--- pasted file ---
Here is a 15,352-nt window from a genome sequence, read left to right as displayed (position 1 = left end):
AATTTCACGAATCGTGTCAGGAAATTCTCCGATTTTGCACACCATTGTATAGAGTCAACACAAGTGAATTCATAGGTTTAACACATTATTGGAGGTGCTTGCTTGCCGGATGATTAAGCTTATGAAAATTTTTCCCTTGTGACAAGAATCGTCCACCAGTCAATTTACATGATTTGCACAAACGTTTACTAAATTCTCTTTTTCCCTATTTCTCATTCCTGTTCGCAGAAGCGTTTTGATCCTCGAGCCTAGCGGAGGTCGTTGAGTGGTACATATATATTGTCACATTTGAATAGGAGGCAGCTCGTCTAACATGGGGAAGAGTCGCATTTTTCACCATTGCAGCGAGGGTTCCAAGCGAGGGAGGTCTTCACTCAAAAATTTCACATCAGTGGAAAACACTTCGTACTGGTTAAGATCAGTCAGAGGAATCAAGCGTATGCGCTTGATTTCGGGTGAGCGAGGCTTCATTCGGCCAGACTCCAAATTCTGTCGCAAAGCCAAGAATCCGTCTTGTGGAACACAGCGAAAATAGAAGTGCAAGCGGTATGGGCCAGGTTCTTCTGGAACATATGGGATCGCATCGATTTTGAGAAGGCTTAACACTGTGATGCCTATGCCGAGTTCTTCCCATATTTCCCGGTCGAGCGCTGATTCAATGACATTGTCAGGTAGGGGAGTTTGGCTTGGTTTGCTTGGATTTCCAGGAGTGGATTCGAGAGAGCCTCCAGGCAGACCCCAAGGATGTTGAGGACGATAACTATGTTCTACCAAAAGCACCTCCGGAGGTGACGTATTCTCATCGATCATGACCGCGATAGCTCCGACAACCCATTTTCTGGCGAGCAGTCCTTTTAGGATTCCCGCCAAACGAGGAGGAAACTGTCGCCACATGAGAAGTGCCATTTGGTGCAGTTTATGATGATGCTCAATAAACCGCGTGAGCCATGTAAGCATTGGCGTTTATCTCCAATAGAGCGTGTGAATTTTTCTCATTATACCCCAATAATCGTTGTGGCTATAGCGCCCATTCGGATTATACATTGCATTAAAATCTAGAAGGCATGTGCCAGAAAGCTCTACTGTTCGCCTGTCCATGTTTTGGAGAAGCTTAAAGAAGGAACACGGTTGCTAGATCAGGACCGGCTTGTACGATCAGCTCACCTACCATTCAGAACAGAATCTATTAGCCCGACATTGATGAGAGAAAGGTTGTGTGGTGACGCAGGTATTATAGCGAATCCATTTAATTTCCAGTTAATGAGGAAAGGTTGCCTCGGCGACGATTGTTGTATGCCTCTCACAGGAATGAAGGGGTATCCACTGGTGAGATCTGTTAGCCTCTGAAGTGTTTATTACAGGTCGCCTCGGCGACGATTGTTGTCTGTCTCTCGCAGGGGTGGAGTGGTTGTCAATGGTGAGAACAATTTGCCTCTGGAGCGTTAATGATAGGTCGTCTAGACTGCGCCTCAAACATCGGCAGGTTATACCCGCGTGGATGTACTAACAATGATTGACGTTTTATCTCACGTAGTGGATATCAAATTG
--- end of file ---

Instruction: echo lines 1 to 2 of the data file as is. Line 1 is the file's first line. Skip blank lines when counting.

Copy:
Here is a 15,352-nt window from a genome sequence, read left to right as displayed (position 1 = left end):
AATTTCACGAATCGTGTCAGGAAATTCTCCGATTTTGCACACCATTGTATAGAGTCAACACAAGTGAATTCATAGGTTTAACACATTATTGGAGGTGCTTGCTTGCCGGATGATTAAGCTTATGAAAATTTTTCCCTTGTGACAAGAATCGTCCACCAGTCAATTTACATGATTTGCACAAACGTTTACTAAATTCTCTTTTTCCCTATTTCTCATTCCTGTTCGCAGAAGCGTTTTGATCCTCGAGCCTAGCGGAGGTCGTTGAGTGGTACATATATATTGTCACATTTGAATAGGAGGCAGCTCGTCTAACATGGGGAAGAGTCGCATTTTTCACCATTGCAGCGAGGGTTCCAAGCGAGGGAGGTCTTCACTCAAAAATTTCACATCAGTGGAAAACACTTCGTACTGGTTAAGATCAGTCAGAGGAATCAAGCGTATGCGCTTGATTTCGGGTGAGCGAGGCTTCATTCGGCCAGACTCCAAATTCTGTCGCAAAGCCAAGAATCCGTCTTGTGGAACACAGCGAAAATAGAAGTGCAAGCGGTATGGGCCAGGTTCTTCTGGAACATATGGGATCGCATCGATTTTGAGAAGGCTTAACACTGTGATGCCTATGCCGAGTTCTTCCCATATTTCCCGGTCGAGCGCTGATTCAATGACATTGTCAGGTAGGGGAGTTTGGCTTGGTTTGCTTGGATTTCCAGGAGTGGATTCGAGAGAGCCTCCAGGCAGACCCCAAGGATGTTGAGGACGATAACTATGTTCTACCAAAAGCACCTCCGGAGGTGACGTATTCTCATCGATCATGACCGCGATAGCTCCGACAACCCATTTTCTGGCGAGCAGTCCTTTTAGGATTCCCGCCAAACGAGGAGGAAACTGTCGCCACATGAGAAGTGCCATTTGGTGCAGTTTATGATGATGCTCAATAAACCGCGTGAGCCATGTAAGCATTGGCGTTTATCTCCAATAGAGCGTGTGAATTTTTCTCATTATACCCCAATAATCGTTGTGGCTATAGCGCCCATTCGGATTATACATTGCATTAAAATCTAGAAGGCATGTGCCAGAAAGCTCTACTGTTCGCCTGTCCATGTTTTGGAGAAGCTTAAAGAAGGAACACGGTTGCTAGATCAGGACCGGCTTGTACGATCAGCTCACCTACCATTCAGAACAGAATCTATTAGCCCGACATTGATGAGAGAAAGGTTGTGTGGTGACGCAGGTATTATAGCGAATCCATTTAATTTCCAGTTAATGAGGAAAGGTTGCCTCGGCGACGATTGTTGTATGCCTCTCACAGGAATGAAGGGGTATCCACTGGTGAGATCTGTTAGCCTCTGAAGTGTTTATTACAGGTCGCCTCGGCGACGATTGTTGTCTGTCTCTCGCAGGGGTGGAGTGGTTGTCAATGGTGAGAACAATTTGCCTCTGGAGCGTTAATGATAGGTCGTCTAGACTGCGCCTCAAACATCGGCAGGTTATACCCGCGTGGATGTACTAACAATGATTGACGTTTTATCTCACGTAGTGGATATCAAATTG